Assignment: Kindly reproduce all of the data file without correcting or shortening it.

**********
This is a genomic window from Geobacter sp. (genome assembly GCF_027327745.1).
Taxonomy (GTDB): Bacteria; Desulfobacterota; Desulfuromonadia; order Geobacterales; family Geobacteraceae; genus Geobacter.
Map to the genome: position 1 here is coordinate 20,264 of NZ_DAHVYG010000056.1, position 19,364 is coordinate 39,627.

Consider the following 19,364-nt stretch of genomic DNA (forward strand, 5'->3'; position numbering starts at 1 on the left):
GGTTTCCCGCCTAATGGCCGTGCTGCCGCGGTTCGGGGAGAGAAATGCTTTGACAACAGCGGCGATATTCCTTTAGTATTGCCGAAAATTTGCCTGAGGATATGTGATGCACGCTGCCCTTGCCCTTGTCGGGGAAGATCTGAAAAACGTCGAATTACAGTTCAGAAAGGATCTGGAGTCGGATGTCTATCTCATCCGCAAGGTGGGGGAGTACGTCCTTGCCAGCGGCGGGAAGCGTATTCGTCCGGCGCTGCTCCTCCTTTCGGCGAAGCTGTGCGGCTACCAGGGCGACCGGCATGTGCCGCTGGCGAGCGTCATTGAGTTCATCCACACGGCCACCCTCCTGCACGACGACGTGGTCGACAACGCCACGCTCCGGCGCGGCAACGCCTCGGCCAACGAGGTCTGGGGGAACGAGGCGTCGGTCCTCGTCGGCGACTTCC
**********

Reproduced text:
This is a genomic window from Geobacter sp. (genome assembly GCF_027327745.1).
Taxonomy (GTDB): Bacteria; Desulfobacterota; Desulfuromonadia; order Geobacterales; family Geobacteraceae; genus Geobacter.
Map to the genome: position 1 here is coordinate 20,264 of NZ_DAHVYG010000056.1, position 19,364 is coordinate 39,627.

Consider the following 19,364-nt stretch of genomic DNA (forward strand, 5'->3'; position numbering starts at 1 on the left):
GGTTTCCCGCCTAATGGCCGTGCTGCCGCGGTTCGGGGAGAGAAATGCTTTGACAACAGCGGCGATATTCCTTTAGTATTGCCGAAAATTTGCCTGAGGATATGTGATGCACGCTGCCCTTGCCCTTGTCGGGGAAGATCTGAAAAACGTCGAATTACAGTTCAGAAAGGATCTGGAGTCGGATGTCTATCTCATCCGCAAGGTGGGGGAGTACGTCCTTGCCAGCGGCGGGAAGCGTATTCGTCCGGCGCTGCTCCTCCTTTCGGCGAAGCTGTGCGGCTACCAGGGCGACCGGCATGTGCCGCTGGCGAGCGTCATTGAGTTCATCCACACGGCCACCCTCCTGCACGACGACGTGGTCGACAACGCCACGCTCCGGCGCGGCAACGCCTCGGCCAACGAGGTCTGGGGGAACGAGGCGTCGGTCCTCGTCGGCGACTTCC